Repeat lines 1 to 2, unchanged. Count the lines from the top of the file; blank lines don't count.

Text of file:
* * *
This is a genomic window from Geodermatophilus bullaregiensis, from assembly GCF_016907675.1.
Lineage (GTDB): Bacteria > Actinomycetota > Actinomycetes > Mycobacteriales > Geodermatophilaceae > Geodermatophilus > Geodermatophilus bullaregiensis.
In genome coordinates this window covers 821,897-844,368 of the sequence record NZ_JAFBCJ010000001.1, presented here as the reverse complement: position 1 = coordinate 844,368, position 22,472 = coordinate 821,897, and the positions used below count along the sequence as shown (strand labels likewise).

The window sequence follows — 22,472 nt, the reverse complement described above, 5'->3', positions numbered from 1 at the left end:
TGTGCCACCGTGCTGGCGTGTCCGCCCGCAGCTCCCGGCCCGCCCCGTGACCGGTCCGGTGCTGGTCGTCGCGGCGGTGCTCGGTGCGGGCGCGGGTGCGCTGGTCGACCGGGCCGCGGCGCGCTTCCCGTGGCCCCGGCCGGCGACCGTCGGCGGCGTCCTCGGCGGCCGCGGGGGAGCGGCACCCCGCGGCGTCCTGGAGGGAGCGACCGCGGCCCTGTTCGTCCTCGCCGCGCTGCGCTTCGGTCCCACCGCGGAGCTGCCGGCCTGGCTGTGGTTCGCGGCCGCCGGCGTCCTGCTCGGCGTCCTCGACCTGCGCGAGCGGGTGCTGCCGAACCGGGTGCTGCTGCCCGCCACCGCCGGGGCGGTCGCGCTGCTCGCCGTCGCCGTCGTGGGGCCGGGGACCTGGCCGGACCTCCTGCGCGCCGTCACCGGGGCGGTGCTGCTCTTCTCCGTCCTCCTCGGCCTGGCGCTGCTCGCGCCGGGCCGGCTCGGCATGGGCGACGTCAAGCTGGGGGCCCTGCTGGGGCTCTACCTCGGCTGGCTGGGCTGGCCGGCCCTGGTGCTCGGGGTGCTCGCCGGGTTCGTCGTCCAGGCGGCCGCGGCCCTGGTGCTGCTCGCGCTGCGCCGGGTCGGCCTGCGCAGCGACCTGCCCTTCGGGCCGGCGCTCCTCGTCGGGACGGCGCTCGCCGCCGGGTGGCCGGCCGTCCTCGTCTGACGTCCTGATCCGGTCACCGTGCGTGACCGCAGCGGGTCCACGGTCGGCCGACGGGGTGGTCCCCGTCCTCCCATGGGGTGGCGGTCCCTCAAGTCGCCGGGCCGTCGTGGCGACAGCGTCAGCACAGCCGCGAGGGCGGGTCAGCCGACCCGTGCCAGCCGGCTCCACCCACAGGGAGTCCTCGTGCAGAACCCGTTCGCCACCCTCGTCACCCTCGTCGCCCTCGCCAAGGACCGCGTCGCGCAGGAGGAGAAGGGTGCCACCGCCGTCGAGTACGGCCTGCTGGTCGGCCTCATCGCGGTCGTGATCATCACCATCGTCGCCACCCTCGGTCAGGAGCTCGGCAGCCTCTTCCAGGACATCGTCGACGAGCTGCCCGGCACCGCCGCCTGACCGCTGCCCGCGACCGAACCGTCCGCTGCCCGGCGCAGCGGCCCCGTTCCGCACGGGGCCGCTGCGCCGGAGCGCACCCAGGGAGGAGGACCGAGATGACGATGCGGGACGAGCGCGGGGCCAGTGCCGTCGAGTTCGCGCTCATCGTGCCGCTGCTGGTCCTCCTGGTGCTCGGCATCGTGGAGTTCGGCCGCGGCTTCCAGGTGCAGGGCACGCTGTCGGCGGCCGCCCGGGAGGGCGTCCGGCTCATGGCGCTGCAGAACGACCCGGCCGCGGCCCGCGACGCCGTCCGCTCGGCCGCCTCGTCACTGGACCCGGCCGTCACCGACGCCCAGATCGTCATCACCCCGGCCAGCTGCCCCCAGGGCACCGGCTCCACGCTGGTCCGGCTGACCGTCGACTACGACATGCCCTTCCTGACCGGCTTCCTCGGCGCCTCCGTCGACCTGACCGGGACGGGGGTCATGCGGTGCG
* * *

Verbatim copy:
This is a genomic window from Geodermatophilus bullaregiensis, from assembly GCF_016907675.1.
Lineage (GTDB): Bacteria > Actinomycetota > Actinomycetes > Mycobacteriales > Geodermatophilaceae > Geodermatophilus > Geodermatophilus bullaregiensis.